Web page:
Thursday, October 23, 2008

Now and Later

I couldn't eat the perfectly heart-shaped tomato from the farmer's market. It was too pretty, and anyway it was a gift. So I lovingly arranged it among the cluster of pumpkins and fresh flowers currently serving as my dining table centerpiece. I knew it was going to rot, so eventually I moved it to the granite countertop in the kitchen where it would not destroy the tablecloth. Now it has officially rotted—but I haven't yet tossed it.

If there is a message here, it might be similar to the one contained in those email forwards, in which so and so was killed in a car accident, and when her daughter was going through her belongings afterward, the daughter discovered some of her mom's most beloved possessions—some kind of unburned candles or unused fancy soaps or something—that the mother never got to enjoy in her lifetime because she was too precious and was saving them for a special time, but never determined a time to be special or perfect enough as a consequence of always planning for the future and not living in the present, and so the daughter uses them in tribute or something.

The blue-eyed boy told me recently: "I have watched you sometimes waiting for a fabulous time to pass to that you can tenderly memorialize it, and then safely enjoy the memories." That was pretty astute; I do do that. I adore my memories, but I like to think that I am also wont to exclaim how wonderful a wonderful thing is while it is happening. Like college, for instance, and Coachella, and my Caribbean travels.

Really though, I don't like tomatoes except in other things.

Monday, October 20, 2008

Rainy-Day Schedule

No, it's not exactly raining—this being Los Angeles and all—but today feels amiss.

In part that is because I am editing stories at a cafe on Sunset Boulevard, instead of in my office on Sunset Boulevard, because our Internet has had persistent problems for about a week, and I was teetering on the brink of sanity trying to work within our Web-based publishing tool there under those circumstances.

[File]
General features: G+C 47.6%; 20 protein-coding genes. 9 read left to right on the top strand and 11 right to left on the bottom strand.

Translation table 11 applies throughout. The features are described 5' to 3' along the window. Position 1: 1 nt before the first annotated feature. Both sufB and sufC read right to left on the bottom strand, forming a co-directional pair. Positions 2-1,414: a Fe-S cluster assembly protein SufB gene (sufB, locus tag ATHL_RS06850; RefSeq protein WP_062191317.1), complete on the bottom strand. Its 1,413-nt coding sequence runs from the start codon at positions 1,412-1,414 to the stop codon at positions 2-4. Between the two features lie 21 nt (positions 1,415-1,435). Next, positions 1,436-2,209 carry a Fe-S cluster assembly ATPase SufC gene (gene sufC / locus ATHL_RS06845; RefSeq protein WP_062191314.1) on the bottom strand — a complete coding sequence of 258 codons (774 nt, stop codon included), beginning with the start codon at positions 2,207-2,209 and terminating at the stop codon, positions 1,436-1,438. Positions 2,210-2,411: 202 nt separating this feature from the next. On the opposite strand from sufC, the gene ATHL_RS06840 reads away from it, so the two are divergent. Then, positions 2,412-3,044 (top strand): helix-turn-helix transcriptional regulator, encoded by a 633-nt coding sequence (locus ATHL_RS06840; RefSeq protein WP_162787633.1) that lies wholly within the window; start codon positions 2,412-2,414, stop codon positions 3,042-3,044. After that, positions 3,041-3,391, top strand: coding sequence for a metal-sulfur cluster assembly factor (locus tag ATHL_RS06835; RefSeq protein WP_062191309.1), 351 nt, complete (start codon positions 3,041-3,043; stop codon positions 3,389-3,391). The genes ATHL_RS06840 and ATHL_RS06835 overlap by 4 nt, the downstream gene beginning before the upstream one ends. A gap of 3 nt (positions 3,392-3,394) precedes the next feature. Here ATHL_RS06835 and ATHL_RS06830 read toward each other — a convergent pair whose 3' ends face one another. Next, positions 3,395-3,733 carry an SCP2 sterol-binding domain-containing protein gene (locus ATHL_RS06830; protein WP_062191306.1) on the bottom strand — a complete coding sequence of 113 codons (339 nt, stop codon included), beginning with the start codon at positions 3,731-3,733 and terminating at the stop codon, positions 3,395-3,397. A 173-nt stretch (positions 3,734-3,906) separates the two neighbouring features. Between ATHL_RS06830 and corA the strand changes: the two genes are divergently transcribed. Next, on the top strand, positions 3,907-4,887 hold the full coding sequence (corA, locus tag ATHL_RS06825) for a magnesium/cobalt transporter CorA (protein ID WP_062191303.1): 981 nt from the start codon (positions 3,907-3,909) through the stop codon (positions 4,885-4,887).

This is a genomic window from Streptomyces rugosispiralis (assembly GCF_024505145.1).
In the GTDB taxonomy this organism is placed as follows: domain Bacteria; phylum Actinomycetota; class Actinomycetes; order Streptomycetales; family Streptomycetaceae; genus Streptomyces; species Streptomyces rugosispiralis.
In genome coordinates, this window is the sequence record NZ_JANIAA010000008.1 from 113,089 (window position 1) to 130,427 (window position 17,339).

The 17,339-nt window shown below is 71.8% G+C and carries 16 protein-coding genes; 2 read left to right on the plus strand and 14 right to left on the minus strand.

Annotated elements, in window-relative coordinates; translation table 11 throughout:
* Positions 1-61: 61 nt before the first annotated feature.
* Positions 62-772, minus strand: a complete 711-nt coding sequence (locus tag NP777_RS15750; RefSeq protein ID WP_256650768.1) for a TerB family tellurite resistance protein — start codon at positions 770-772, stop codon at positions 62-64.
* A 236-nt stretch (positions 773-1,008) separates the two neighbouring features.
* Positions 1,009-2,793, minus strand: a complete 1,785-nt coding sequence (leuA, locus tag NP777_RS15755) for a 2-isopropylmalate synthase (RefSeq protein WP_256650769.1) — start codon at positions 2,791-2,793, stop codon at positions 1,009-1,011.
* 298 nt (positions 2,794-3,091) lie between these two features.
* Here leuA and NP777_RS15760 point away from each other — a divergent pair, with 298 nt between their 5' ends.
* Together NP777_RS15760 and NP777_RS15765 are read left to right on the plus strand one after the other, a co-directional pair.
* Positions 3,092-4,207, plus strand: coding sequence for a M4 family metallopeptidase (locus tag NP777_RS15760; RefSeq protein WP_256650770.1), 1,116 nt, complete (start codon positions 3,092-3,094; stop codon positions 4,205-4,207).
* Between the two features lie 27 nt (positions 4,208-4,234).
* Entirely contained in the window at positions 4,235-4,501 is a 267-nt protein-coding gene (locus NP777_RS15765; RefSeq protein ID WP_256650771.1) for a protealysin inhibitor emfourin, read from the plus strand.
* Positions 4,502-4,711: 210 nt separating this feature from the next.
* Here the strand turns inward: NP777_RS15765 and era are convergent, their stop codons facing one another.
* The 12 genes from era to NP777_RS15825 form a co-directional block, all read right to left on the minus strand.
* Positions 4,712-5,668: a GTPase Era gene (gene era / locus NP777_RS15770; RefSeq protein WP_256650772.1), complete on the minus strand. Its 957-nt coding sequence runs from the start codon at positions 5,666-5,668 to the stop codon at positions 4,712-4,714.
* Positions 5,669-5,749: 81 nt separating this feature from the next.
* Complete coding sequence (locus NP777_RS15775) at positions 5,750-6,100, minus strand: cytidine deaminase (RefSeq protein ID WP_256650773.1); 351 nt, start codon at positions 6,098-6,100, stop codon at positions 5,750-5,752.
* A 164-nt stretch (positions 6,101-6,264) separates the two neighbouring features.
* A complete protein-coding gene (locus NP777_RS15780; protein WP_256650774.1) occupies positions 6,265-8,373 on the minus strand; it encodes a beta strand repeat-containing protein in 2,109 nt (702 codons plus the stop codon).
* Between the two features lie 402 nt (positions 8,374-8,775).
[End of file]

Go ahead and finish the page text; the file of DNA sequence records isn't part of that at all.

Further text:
So I am editing stories in a big leather arm chair—fantasizing about that time within the next 10 minutes when I will buy a cup of chai tea—with my laptop in the place for which it was named. It is gray outside. It feels like Berkeley. This could be Cafe Strada or Milano, if there were more students and fewer models in the neighboring seats.

At Warner elementary school, when it rained, we could not go outside for recess, and instead played games inside at our desks as part of an alternate plan known as "Rainy-Day Schedule." The only game I can remember was called Heads-Up-Seven-Up, and had something to do with hiding our faces in our hands, heads down on desks, until something happened, but I can't remember what.

Sunday, October 19, 2008

The Lord's Day

I don't typically work out on Sunday; it's my day of rest.

But tonight I felt I should go to the gym, because I couldn't work out Thursday on account of work, and I couldn't work out yesterday on account of a V.I. birthday brunch, and I couldn't work out this morning on account of a pumpkin festival in Calabasas. So I tried to get into the gym this evening before it closed at 7, but I only succeeded in getting there at 6:40, which was only enough time to take a steam—which I decided was a delightfully deserved thing anyway, and a thing I never do during the week when the pace is not suitable for soothing oneself with steam, which would add 10 minutes one does not have onto one's routine.

But tonight there was time only for steam. And, beginning in the steam room, and then continuing into the locker room until long after closing time, I had what may truly be the most surreal conversation I have had ever at the gym, which is saying a lot. I want to retell it here, this conversation I had with the Thai trannie, but it was very unusual and would not stand up to translation in blog form, I'm sure of it. I just have never heard such strange words uttered. I just— I— Weird.

I will say that there is something to a slow-paced Sunday evening, and to devoting a time block to myself without any expectations of particular greatness or specific achievement. The driving without traffic, the parking in the prime ground-level spot without competition or the necessity to slither through the 12-inch gap left between mine and the next car (which not infrequently happens to be a Yukon parked in a compact space), the quiet, the steam, the not rushing back to work or to dinner or to the store or to quickly style my hair for this or that thing—it's nice.

No, this is not much of a story. But it had been forever since I'd blogged and apparently I needed to dip a toe back in before I say anything sensible.

Is anyone still out there? I'm sorry I left you. It's just that, these days, the best of my stories are not suitable for publication on the Internet.